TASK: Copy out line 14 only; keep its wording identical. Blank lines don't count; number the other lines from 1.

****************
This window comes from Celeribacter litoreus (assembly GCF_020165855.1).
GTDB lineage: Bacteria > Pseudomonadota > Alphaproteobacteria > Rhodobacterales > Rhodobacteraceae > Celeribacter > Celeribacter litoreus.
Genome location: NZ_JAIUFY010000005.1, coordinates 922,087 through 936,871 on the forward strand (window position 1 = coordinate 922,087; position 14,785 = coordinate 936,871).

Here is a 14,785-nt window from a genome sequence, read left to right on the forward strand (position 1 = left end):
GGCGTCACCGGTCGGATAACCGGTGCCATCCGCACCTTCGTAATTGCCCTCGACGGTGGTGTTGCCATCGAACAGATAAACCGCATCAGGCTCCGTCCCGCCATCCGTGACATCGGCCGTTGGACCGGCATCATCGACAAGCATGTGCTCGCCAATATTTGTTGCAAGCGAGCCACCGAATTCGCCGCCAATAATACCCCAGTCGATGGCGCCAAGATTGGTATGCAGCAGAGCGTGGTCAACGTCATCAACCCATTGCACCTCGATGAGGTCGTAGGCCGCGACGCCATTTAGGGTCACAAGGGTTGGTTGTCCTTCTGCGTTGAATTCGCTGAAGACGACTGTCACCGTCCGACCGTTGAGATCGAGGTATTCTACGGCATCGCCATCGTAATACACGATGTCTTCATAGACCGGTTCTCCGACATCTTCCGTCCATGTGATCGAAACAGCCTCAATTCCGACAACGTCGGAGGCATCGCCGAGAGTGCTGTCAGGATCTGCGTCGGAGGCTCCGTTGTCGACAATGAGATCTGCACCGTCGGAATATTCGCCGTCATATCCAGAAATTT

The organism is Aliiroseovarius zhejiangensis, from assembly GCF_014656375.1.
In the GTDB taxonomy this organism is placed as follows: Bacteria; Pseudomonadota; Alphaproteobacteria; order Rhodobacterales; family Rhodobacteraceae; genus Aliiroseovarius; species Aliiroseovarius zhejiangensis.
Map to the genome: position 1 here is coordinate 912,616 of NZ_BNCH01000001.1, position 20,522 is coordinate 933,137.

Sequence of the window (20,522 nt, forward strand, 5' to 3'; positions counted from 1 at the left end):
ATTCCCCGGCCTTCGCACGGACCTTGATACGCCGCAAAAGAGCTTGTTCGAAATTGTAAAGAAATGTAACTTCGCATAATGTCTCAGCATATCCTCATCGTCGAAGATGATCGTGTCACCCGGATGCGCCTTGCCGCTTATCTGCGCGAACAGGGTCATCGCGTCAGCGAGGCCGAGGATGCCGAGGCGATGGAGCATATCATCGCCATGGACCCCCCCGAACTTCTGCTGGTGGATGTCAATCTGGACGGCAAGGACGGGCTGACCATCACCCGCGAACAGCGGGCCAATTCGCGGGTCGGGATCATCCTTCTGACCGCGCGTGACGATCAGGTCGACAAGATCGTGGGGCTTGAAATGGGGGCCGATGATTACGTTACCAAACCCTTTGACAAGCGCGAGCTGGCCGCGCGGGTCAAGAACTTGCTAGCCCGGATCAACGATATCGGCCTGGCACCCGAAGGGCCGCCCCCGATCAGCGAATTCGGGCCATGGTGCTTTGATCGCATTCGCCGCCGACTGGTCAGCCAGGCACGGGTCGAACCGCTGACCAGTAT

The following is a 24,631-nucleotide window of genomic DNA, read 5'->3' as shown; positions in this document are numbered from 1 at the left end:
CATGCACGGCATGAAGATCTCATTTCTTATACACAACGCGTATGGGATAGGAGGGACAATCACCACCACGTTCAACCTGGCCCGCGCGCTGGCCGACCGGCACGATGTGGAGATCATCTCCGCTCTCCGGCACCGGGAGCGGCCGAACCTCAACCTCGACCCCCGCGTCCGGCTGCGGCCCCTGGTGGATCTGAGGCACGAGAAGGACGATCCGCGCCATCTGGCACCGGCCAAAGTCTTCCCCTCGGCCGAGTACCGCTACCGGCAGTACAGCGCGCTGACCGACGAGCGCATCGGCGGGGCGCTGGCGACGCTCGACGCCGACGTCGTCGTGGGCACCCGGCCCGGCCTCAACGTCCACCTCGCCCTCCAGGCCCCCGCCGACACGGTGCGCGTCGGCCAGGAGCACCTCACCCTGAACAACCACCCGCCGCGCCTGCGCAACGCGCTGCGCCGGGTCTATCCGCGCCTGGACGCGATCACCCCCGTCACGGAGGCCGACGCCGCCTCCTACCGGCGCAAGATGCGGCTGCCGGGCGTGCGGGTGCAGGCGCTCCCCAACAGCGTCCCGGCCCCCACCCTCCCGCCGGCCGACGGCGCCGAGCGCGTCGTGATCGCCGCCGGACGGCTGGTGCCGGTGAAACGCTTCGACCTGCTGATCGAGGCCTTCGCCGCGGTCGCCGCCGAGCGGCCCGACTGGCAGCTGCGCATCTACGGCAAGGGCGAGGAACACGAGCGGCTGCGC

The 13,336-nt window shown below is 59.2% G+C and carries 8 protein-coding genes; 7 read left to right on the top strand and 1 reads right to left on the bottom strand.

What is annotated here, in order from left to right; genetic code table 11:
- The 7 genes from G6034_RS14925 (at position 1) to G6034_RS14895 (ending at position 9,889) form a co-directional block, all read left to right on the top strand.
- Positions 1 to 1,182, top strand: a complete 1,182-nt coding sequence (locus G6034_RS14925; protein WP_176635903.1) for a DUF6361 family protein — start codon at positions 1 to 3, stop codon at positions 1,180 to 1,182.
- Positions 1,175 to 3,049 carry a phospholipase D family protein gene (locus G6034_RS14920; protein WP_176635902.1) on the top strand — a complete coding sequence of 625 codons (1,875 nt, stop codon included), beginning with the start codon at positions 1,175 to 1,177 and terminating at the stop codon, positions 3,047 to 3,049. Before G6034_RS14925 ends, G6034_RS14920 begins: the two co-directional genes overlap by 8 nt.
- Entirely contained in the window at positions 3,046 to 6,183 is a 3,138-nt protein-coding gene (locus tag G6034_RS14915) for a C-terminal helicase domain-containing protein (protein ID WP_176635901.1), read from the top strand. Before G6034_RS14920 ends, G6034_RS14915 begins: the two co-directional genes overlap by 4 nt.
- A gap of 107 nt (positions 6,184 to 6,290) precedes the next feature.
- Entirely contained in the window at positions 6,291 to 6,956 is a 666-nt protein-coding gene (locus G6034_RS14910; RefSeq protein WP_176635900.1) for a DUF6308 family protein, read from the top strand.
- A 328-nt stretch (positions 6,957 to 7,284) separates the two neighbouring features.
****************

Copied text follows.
What is annotated here, in order from left to right; genetic code table 11: